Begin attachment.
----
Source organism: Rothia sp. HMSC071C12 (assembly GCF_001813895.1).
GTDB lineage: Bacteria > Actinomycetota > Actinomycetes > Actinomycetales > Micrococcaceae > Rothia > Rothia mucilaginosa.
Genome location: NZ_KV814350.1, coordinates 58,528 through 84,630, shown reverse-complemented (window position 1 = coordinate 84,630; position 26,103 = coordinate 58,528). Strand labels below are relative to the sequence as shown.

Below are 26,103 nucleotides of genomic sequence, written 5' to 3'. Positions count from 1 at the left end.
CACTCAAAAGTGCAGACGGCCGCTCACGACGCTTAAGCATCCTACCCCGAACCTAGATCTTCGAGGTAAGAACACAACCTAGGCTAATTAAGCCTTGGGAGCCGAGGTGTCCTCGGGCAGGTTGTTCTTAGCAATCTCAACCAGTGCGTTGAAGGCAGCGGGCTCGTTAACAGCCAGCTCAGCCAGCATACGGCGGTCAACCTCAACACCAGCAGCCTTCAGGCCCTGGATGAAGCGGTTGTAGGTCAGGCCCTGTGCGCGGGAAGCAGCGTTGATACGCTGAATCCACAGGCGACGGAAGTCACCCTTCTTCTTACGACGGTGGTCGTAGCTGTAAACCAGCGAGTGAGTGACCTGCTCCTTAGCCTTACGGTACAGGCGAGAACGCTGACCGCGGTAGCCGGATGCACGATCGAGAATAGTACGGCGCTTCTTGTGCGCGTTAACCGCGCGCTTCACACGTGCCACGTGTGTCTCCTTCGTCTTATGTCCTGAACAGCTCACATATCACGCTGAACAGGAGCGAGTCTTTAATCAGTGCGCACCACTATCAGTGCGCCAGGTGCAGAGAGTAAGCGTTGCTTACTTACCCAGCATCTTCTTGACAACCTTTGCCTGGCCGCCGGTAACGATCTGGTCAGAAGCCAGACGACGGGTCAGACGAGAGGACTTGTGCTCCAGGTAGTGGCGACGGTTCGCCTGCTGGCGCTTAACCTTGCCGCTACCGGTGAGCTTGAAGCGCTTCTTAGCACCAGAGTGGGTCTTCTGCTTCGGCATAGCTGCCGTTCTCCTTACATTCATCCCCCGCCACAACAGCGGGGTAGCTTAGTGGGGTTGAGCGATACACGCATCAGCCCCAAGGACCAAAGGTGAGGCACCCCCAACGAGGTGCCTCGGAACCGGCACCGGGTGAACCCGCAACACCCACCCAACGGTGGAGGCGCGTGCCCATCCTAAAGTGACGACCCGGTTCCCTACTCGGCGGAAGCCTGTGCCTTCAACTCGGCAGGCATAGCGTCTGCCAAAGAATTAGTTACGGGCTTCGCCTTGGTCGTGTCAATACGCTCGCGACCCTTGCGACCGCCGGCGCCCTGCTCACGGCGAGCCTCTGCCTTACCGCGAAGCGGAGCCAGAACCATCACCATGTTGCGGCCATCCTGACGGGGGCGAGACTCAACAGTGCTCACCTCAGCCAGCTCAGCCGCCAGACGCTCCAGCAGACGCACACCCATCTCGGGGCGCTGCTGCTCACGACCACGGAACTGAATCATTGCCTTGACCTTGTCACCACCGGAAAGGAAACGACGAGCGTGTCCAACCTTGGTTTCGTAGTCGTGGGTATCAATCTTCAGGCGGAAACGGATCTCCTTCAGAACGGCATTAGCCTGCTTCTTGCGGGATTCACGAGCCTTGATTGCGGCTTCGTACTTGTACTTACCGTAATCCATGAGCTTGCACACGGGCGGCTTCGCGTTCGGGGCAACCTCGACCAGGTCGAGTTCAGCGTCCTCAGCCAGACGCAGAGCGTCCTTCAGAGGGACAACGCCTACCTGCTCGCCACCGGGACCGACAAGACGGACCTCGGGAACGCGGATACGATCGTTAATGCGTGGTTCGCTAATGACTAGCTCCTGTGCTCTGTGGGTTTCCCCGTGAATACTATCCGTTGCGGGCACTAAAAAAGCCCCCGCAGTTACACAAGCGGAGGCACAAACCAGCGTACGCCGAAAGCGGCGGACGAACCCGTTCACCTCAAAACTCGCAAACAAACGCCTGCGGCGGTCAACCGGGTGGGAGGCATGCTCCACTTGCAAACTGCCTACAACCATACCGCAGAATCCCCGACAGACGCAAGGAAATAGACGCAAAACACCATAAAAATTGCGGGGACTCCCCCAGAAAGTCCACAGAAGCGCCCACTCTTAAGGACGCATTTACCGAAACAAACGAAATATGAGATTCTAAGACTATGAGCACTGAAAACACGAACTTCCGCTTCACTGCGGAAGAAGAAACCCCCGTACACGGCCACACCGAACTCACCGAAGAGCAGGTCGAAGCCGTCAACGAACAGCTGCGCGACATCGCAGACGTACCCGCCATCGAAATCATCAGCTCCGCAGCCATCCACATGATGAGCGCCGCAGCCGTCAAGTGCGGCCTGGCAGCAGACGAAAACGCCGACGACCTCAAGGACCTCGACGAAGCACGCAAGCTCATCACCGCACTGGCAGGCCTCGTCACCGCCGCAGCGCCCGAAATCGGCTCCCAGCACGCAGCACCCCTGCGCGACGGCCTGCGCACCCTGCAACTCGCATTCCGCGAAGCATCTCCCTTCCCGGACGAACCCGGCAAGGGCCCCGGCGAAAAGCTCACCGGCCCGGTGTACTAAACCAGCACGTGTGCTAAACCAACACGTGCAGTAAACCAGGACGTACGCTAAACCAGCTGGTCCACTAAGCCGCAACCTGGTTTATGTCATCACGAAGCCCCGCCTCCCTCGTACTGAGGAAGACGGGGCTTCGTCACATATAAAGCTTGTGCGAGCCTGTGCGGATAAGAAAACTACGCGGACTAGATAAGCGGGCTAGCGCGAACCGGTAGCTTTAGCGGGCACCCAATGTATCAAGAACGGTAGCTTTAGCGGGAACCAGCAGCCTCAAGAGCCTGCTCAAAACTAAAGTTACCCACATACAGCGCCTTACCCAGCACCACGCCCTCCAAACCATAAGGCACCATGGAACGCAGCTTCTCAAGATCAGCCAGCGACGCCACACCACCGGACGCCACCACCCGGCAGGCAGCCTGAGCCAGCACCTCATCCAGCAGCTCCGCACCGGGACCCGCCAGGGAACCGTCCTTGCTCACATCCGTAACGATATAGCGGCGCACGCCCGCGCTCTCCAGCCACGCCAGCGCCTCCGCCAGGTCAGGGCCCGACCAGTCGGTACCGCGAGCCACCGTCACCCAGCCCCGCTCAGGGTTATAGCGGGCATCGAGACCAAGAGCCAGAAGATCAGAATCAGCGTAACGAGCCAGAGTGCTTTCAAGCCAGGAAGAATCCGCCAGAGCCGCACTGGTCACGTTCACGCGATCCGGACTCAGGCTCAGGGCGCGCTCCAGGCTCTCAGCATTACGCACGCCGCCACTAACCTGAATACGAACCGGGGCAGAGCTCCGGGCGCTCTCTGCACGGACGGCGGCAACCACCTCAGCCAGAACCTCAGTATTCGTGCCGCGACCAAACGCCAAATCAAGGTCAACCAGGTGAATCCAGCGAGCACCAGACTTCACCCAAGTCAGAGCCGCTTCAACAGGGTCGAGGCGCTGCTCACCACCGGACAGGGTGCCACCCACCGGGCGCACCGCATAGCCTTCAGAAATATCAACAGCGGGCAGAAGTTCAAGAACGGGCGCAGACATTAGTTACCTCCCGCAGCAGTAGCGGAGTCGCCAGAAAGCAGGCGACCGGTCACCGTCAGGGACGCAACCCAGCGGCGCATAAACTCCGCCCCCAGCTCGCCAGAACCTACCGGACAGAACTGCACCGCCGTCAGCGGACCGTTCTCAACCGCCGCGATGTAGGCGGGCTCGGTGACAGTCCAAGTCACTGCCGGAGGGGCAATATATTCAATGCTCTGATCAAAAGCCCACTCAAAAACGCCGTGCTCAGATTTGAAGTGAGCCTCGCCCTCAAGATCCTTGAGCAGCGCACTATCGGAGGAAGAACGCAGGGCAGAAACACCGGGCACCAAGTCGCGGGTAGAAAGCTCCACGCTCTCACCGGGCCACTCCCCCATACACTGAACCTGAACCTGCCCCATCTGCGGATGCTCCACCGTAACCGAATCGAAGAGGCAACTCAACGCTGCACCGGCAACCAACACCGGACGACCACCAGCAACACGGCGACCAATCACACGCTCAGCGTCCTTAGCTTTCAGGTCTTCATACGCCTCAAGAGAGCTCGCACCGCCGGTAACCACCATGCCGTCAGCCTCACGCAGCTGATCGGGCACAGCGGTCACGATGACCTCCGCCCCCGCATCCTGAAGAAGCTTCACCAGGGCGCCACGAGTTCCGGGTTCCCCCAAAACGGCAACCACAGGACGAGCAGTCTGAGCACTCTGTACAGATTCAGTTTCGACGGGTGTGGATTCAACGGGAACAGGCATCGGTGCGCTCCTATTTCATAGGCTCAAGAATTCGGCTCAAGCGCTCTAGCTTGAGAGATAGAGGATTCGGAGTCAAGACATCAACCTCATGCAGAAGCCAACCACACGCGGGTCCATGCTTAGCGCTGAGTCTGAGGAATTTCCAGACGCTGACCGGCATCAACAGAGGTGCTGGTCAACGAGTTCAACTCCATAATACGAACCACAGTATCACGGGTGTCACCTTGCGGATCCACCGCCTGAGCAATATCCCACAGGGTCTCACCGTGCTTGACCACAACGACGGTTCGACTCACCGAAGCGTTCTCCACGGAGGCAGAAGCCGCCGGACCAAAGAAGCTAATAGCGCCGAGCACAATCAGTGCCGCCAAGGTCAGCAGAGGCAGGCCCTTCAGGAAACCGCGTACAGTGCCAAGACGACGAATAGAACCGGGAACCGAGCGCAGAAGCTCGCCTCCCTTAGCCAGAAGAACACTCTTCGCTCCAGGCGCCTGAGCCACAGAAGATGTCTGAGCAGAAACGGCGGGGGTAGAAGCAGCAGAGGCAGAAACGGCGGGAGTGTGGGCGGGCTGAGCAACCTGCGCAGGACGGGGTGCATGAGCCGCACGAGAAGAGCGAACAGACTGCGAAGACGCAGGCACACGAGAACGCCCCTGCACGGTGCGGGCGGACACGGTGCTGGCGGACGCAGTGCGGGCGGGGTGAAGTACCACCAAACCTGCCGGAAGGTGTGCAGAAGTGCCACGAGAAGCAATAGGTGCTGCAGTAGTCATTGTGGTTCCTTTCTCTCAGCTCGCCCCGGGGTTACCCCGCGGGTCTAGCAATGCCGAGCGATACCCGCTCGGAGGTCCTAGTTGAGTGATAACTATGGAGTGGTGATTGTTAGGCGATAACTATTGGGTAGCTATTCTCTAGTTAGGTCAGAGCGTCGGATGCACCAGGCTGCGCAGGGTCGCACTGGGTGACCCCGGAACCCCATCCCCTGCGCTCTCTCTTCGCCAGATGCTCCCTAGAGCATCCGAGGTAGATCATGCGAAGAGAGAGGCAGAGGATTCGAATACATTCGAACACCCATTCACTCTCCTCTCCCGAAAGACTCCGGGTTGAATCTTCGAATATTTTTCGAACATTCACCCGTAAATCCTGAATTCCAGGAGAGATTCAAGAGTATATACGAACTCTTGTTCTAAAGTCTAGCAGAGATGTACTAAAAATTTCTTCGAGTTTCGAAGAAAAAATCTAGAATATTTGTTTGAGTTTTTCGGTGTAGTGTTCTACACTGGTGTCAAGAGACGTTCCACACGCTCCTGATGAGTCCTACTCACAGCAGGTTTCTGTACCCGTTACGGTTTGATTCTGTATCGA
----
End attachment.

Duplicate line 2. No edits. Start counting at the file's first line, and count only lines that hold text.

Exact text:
GTDB lineage: Bacteria > Actinomycetota > Actinomycetes > Actinomycetales > Micrococcaceae > Rothia > Rothia mucilaginosa.